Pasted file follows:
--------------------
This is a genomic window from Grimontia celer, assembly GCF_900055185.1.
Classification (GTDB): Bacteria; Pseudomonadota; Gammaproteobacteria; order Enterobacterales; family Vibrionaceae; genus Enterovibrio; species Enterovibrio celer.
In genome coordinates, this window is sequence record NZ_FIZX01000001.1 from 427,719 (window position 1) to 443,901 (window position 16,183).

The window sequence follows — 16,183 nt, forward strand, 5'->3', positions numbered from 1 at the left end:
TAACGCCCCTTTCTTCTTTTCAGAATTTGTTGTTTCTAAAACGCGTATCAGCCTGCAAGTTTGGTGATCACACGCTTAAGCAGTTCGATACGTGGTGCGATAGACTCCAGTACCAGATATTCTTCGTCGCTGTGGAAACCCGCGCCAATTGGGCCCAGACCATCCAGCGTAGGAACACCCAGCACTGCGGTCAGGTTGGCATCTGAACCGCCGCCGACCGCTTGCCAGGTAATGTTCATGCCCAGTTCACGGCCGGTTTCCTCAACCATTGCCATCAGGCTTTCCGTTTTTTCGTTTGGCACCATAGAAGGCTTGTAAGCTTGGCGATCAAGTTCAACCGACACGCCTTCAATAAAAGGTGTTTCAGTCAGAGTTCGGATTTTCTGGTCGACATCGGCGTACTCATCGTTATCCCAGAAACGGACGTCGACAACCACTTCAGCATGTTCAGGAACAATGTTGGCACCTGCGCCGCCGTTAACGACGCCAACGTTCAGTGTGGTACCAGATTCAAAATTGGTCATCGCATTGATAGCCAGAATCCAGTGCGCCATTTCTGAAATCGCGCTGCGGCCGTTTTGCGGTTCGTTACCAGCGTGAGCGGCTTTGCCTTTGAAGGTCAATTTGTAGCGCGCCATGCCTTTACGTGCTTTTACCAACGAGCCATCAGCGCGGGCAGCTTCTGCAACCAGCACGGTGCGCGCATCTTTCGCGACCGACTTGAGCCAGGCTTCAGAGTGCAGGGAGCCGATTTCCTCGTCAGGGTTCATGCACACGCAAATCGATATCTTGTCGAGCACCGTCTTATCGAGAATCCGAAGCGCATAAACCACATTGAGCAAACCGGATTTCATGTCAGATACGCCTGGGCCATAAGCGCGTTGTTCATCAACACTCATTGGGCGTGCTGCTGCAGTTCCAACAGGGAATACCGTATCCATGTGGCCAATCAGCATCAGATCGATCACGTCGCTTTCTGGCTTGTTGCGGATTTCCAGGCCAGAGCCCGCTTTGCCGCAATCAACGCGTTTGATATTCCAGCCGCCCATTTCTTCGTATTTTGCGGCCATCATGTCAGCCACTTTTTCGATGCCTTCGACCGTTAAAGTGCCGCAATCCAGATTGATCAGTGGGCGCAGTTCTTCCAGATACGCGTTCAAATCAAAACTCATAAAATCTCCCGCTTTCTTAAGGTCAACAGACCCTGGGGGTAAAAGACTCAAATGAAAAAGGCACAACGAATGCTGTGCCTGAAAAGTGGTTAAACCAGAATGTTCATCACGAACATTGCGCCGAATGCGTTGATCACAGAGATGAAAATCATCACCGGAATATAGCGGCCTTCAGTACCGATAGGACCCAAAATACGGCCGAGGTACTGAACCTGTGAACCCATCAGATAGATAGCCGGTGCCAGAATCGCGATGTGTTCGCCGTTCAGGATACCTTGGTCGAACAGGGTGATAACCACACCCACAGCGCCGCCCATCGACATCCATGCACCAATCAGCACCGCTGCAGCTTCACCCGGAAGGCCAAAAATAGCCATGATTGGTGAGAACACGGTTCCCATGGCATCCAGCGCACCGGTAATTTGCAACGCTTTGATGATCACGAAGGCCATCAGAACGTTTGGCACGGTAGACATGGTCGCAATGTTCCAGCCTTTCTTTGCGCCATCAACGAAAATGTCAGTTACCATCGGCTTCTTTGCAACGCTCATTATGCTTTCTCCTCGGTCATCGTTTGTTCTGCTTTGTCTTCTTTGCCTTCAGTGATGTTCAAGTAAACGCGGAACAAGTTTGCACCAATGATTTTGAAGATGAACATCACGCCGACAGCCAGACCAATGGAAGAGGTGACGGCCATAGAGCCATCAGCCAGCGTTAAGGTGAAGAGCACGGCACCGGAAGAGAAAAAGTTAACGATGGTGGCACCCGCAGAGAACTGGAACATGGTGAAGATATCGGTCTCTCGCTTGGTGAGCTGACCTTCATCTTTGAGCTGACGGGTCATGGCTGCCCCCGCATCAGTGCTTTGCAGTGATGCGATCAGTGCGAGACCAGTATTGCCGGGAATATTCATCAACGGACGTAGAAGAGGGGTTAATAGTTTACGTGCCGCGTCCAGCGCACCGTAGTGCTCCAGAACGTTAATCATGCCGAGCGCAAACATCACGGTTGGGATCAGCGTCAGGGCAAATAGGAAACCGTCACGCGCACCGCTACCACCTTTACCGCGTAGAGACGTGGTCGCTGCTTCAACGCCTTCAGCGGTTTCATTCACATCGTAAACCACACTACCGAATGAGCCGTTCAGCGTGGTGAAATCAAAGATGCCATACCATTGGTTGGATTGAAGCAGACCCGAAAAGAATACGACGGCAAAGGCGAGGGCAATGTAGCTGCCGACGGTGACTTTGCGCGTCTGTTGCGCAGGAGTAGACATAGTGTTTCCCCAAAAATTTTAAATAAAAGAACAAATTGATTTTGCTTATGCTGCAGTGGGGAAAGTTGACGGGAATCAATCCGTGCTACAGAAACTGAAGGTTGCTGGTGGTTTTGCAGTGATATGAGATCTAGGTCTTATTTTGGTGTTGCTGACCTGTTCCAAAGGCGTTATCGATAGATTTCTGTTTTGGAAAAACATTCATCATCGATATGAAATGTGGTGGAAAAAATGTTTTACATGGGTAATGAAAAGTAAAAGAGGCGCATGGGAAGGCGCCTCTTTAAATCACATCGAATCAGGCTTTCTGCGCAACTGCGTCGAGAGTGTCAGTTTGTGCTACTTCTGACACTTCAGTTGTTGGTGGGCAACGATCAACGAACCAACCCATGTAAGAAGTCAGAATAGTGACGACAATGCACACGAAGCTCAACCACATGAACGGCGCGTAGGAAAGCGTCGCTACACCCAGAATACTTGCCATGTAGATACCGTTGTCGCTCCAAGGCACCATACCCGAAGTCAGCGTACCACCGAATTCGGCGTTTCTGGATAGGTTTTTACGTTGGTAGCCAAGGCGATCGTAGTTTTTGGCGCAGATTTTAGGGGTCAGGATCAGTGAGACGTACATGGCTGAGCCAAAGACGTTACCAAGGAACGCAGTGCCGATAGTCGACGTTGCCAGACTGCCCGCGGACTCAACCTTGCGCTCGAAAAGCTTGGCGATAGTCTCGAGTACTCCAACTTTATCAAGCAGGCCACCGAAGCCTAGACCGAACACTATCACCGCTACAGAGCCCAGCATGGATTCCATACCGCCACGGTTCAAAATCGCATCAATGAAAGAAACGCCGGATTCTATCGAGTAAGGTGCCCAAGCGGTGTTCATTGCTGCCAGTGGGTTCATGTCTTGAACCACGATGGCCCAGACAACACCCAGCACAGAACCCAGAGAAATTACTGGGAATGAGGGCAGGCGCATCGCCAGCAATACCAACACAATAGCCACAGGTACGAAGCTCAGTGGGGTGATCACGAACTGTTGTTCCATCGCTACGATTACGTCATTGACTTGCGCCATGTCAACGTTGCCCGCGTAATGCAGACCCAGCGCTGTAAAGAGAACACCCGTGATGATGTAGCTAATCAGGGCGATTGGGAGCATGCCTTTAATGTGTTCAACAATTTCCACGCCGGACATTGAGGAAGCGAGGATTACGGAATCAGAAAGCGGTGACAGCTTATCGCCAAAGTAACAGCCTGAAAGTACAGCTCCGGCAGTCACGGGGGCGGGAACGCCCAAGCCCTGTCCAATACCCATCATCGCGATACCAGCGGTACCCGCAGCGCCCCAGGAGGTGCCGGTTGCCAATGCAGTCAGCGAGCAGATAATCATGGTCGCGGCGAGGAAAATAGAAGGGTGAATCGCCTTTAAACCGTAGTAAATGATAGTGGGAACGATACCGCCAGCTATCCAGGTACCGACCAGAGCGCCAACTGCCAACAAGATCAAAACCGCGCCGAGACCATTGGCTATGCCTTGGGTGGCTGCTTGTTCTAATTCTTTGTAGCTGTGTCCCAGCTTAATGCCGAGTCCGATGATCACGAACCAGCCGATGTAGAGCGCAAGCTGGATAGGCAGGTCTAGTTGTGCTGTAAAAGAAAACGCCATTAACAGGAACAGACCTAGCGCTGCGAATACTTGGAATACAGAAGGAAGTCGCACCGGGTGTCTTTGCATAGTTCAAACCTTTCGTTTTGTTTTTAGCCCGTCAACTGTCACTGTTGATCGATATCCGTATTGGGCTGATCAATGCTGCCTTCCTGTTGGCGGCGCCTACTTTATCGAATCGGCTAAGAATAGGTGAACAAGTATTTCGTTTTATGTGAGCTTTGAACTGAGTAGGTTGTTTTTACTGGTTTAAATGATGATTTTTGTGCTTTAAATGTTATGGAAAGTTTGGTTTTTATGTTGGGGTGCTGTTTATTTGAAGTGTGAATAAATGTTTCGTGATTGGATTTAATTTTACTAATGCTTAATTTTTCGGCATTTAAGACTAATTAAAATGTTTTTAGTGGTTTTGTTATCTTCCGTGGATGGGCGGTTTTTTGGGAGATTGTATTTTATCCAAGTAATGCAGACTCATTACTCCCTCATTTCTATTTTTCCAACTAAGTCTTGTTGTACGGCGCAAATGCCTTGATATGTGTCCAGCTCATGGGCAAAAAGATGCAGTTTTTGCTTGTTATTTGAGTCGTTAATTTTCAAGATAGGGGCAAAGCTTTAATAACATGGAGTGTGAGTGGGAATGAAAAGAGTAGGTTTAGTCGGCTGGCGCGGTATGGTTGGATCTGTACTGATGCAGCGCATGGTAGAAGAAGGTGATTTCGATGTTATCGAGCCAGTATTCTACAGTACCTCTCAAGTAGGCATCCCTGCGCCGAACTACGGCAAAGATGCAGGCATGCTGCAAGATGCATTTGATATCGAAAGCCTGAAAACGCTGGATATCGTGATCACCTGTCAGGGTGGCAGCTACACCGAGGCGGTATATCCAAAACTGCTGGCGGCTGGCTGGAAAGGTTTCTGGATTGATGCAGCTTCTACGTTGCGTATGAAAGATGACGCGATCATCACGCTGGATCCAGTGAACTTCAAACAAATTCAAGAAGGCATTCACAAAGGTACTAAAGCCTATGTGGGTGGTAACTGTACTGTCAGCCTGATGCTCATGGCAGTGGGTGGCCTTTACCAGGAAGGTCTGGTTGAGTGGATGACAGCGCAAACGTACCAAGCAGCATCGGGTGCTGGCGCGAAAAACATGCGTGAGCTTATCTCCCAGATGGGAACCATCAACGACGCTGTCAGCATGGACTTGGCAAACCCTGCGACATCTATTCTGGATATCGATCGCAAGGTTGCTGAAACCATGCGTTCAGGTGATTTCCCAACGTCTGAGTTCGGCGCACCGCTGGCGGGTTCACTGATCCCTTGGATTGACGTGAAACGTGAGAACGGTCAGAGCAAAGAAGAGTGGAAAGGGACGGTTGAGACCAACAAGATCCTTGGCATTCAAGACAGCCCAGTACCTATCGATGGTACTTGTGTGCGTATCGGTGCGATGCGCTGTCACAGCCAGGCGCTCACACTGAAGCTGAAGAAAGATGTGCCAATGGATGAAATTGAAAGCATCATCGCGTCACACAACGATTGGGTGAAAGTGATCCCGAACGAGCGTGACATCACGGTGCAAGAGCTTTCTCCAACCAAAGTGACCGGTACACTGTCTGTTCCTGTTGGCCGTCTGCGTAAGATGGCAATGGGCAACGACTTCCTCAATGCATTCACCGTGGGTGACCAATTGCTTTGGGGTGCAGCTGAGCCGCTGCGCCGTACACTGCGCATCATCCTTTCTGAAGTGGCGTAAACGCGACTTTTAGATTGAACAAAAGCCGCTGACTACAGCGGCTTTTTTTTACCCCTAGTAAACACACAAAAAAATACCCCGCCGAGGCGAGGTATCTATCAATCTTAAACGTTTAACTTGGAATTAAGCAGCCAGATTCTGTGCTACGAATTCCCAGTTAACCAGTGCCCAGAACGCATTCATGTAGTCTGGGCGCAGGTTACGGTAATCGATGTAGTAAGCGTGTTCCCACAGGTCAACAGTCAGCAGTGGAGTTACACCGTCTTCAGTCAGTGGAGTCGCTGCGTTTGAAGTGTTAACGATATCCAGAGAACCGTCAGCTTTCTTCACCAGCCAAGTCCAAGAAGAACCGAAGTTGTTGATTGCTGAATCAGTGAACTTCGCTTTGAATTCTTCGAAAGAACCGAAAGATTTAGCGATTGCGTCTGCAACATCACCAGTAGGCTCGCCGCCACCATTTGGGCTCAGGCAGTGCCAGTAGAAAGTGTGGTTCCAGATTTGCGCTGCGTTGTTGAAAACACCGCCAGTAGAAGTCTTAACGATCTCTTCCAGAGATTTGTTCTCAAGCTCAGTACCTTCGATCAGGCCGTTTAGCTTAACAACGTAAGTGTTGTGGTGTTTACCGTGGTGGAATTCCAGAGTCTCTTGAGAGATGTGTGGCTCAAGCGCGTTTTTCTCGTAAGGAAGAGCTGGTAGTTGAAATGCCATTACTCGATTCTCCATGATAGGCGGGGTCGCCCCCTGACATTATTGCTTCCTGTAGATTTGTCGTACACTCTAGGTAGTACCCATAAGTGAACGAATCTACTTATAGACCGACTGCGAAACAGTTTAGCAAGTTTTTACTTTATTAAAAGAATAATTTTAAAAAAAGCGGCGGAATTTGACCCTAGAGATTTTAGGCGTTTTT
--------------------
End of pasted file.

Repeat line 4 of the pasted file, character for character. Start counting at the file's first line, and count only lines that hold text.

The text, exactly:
The window sequence follows — 16,183 nt, forward strand, 5'->3', positions numbered from 1 at the left end: